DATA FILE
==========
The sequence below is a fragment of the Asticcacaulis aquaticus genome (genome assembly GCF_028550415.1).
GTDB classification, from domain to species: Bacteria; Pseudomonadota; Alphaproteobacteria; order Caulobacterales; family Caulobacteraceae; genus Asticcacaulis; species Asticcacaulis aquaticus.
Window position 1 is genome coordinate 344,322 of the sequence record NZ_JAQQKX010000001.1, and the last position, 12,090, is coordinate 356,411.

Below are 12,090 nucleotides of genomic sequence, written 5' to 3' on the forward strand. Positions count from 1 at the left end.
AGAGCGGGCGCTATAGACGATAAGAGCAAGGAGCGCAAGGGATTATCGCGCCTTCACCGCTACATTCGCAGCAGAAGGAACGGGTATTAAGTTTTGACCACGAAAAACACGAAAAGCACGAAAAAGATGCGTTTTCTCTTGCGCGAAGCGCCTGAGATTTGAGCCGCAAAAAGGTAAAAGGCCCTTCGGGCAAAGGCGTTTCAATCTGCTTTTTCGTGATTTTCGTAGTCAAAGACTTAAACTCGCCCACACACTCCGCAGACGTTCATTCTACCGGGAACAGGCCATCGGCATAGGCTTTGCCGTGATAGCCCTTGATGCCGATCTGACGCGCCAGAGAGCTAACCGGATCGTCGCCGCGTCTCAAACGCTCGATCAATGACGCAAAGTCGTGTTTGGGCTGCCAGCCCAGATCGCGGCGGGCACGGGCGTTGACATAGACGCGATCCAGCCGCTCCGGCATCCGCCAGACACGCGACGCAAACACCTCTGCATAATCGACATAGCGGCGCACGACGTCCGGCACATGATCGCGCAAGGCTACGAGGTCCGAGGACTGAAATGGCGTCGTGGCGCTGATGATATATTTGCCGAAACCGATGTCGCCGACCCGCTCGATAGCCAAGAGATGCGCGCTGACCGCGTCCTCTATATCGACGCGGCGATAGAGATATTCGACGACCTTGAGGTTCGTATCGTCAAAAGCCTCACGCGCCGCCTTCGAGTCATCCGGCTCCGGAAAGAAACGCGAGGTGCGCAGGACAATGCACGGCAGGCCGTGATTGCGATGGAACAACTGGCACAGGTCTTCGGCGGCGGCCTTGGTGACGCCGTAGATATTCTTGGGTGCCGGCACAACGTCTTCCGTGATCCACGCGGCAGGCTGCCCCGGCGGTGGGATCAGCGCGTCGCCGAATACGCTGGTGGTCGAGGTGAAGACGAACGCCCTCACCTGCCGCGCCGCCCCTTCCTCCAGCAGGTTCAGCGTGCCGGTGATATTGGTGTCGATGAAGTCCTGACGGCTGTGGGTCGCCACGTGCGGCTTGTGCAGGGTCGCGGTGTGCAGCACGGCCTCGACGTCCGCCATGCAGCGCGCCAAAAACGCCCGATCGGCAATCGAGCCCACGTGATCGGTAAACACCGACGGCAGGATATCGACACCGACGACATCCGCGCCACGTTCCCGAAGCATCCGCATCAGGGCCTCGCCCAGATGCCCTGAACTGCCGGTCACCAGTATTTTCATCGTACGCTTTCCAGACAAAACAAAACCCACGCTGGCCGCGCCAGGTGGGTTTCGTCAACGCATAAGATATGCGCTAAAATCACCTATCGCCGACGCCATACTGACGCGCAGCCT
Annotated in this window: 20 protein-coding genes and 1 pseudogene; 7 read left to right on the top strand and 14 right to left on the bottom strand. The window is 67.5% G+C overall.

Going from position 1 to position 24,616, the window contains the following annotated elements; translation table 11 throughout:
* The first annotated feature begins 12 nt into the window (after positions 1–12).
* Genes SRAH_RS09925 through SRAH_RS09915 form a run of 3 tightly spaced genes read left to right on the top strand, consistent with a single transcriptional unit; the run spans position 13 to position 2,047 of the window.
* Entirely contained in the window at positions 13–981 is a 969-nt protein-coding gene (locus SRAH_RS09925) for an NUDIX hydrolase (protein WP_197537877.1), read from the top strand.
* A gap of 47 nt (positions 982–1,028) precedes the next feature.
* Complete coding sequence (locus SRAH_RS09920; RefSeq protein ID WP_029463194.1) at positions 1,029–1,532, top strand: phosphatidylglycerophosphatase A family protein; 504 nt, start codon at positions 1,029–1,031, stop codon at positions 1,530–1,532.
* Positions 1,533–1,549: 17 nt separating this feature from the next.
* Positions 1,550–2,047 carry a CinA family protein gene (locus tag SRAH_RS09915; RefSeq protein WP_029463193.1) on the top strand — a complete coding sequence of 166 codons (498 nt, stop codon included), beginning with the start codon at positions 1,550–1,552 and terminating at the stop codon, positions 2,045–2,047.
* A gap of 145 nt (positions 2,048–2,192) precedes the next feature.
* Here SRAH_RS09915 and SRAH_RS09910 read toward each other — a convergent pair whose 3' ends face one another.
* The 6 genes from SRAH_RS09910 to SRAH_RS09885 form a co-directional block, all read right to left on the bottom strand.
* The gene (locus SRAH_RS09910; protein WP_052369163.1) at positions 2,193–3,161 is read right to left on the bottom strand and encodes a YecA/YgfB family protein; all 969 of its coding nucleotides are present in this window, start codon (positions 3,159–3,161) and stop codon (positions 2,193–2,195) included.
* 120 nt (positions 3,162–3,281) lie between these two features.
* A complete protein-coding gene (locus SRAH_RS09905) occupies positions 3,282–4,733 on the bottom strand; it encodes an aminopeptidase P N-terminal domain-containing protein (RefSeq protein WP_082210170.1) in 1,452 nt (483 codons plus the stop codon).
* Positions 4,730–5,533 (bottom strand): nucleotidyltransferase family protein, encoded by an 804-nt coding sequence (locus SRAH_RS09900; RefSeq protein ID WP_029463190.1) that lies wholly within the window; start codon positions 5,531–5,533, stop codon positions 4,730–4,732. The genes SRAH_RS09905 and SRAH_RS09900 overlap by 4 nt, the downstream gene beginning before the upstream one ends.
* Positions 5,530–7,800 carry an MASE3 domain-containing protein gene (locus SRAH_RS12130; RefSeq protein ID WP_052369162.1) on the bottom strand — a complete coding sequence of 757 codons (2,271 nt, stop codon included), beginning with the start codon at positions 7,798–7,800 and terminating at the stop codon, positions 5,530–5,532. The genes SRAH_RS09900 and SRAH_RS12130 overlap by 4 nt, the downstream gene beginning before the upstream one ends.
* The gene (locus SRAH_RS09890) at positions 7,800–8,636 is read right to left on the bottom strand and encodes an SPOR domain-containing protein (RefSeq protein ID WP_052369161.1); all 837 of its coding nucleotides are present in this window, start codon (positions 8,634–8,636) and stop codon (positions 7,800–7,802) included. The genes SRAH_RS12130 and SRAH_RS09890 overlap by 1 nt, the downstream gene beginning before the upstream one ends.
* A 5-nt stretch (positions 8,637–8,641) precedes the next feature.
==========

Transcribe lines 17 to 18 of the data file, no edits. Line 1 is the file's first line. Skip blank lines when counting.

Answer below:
* The 6 genes from SRAH_RS09910 to SRAH_RS09885 form a co-directional block, all read right to left on the bottom strand.
* The gene (locus SRAH_RS09910; protein WP_052369163.1) at positions 2,193–3,161 is read right to left on the bottom strand and encodes a YecA/YgfB family protein; all 969 of its coding nucleotides are present in this window, start codon (positions 3,159–3,161) and stop codon (positions 2,193–2,195) included.